Fight Racism! Fight Imperialism! 232 April/May 2013
On 24 February 2013, a new government was formed in Cuba when the recently elected delegates to the National Assembly of People’s Power met to vote in the new Council of State. On 3 February, 90.8% of eligible voters had turned out to vote for candidates at provincial and national levels. Massive voter turnout is usual in socialist Cuba where the masses are politically engaged. VICTORIA SMITH reports.
Cubans over the age of 16 vote every two and a half years for representatives to the Municipal Assemblies of People’s Power and every five years for representatives to Provincial Assemblies. Half of 614 delegates voted into the National Assembly are voted up from Municipal and Provincial Assemblies, whilst the other half represent the various organisations of the masses.
Candidates cannot self-nominate, nor be nominated by any political party, not even the Cuban Communist Party (CCP), as there are no ‘party candidates’ in Cuban elections. Candidates represent their constituents, thus preventing conflicts between party and public interests. Candidates are nominated by their peers in open and public assemblies. Their nomination is based on merit, which in Cuba means their contribution to the community. Elected officials retain their existing employment and salaries, with travel expenses only received by delegates to Provincial Assemblies and to the National Assembly of People’s Power. There is no financial incentive to be a politician in Cuba, as there is in bourgeois democracies. Also, unlike in Britain, Cubans have the right to recall their elected representatives who must ‘render account’ at least twice a year to their constituents, to engage in criticism and self-criticism and ensure that they are working for the people.
Following this year’s elections, 49% of delegates in the National Assembly are women (compared to 25% of MPs in Britain) and 37% are black or mixed race, closely matching population statistics. The result reflects the determination within the socialist Revolution to combat gender and race discrimination, and encourage the traditionally oppressed sectors of society to take a leadership role.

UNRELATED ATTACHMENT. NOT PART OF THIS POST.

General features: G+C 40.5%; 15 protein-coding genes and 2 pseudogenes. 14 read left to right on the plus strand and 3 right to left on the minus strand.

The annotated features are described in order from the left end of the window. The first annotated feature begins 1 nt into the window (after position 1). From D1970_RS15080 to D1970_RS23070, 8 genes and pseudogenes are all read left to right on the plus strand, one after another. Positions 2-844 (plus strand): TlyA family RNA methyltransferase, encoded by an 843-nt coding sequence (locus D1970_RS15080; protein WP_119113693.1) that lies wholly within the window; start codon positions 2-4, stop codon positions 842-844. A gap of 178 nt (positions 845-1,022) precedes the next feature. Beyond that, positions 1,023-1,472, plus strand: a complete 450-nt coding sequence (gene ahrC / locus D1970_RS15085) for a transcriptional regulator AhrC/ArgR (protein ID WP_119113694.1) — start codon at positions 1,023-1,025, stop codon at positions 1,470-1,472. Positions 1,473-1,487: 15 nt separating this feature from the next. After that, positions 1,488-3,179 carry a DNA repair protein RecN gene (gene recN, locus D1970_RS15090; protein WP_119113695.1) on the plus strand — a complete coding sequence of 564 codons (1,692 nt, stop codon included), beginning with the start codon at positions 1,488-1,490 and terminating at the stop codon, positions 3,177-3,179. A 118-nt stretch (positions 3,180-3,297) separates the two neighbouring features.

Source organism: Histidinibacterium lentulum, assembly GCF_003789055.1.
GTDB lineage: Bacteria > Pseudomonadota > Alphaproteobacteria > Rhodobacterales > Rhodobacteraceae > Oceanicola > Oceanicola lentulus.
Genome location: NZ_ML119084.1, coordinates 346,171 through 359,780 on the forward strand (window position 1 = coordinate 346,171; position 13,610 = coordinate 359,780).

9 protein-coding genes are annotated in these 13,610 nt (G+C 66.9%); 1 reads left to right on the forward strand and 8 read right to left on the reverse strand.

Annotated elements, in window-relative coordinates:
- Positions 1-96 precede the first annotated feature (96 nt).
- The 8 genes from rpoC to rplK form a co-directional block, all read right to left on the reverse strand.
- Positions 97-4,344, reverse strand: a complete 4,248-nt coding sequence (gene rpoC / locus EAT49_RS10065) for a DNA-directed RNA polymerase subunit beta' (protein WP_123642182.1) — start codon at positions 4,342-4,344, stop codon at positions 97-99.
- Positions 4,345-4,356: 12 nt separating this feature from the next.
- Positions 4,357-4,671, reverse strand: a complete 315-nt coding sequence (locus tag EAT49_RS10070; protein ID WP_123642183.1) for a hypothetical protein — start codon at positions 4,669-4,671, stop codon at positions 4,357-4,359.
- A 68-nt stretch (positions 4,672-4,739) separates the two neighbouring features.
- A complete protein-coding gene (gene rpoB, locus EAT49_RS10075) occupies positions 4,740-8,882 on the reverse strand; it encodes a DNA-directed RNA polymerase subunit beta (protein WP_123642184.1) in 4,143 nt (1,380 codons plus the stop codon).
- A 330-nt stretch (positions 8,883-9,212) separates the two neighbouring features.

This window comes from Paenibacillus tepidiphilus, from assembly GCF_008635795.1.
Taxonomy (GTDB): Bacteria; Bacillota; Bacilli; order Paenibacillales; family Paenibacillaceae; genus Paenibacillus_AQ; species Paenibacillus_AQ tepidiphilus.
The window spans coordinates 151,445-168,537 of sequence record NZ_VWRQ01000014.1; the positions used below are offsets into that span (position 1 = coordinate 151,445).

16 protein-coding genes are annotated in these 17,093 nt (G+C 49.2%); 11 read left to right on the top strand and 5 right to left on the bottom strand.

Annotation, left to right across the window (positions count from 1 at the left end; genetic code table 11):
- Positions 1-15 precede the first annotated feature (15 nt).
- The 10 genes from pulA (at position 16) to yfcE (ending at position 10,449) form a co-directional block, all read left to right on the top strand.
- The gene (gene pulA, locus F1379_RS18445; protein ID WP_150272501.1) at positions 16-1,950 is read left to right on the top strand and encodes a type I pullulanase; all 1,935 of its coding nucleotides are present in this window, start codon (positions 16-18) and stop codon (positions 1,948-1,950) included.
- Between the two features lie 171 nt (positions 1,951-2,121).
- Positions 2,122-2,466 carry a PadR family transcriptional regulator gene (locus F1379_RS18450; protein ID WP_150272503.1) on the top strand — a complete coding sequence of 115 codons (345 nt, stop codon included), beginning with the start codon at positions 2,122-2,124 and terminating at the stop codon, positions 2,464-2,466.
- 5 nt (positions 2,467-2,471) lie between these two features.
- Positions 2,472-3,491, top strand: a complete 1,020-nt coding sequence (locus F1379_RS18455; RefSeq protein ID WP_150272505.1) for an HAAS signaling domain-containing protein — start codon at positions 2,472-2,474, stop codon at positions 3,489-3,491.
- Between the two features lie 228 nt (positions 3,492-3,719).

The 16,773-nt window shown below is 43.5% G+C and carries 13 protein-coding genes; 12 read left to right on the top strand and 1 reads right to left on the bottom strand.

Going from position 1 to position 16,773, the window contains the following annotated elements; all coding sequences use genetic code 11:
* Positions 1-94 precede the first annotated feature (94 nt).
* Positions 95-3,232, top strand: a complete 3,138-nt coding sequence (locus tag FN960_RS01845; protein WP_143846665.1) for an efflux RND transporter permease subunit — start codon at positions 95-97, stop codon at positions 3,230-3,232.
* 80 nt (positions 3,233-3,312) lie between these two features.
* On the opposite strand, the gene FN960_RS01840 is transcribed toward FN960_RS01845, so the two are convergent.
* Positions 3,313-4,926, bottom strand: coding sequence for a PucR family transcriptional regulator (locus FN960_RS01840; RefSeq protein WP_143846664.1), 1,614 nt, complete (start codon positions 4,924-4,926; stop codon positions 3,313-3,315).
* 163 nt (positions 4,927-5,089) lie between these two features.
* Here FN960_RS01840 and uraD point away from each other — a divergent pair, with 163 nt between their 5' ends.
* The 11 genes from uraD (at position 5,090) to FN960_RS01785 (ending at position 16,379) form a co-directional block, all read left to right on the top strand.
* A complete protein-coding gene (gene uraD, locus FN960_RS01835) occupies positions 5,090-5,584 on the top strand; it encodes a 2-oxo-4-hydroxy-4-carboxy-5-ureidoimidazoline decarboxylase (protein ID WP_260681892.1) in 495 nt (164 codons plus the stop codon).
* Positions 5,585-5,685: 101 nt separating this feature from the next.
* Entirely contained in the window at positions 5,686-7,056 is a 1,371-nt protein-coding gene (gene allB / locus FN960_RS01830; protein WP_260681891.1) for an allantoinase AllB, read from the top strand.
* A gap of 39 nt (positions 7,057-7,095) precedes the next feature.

The National Assembly then elected the 31-member Council of State (41.9% women and 38.6% black or mixed race), which has the authority to exercise legislative power between meetings of the Assembly. The Council of State then elected Raul Castro as its President. He is also the First Secretary of the Central Committee of the CCP. In his speech to the National Assembly Raul Castro reiterated: ‘I was not elected President to restore capitalism in Cuba, not to surrender the Revolution. I was elected to defend, maintain and continue perfecting socialism, not to destroy it.’ He also restated two proposed changes to the Cuban Constitution which would limit ‘to a maximum of two consecutive five-year terms the principal positions of state and government, and to establish maximum ages for occupying these positions’. He confirmed that this would be his last mandate, ending in 2018.
That announcement excited the bourgeois media, but behind their hysteria the reality is that Cuba has a strong cadre policy, bringing new and young people into leadership at local, regional and national levels in numerous sectors and grass roots organisations. 61.3% of the National Assembly were born after the Revolution seized power in 1959. The Assembly went on to elect Miguel Diaz-Canel Bermudez as First Vice-President of the Council of State. Diaz-Canel is 52 years old and was born after the Revolution. Like most Cubans, Diaz-Canel has military training, he is an electronic engineer and has worked first in the Union of Young Communists and then in the CCP for 30 years. He served on an internationalist mission in Nicaragua and has been Minister for Higher Education, Vice President of the Council of Ministers and participates in the government’s Financial Economic Commission and the CCP’s Political Bureau’s Commission supervising the implementation of the guidelines for updating the Cuban economy approved by the 6th session of the CCP Congress in 2011.
Raul described Diaz-Canel’s election as ‘of particular historical significance because it represents a definitive step in the configuration of the country’s future leadership, via the gradual and orderly transfer of the principal positions to the new generations’.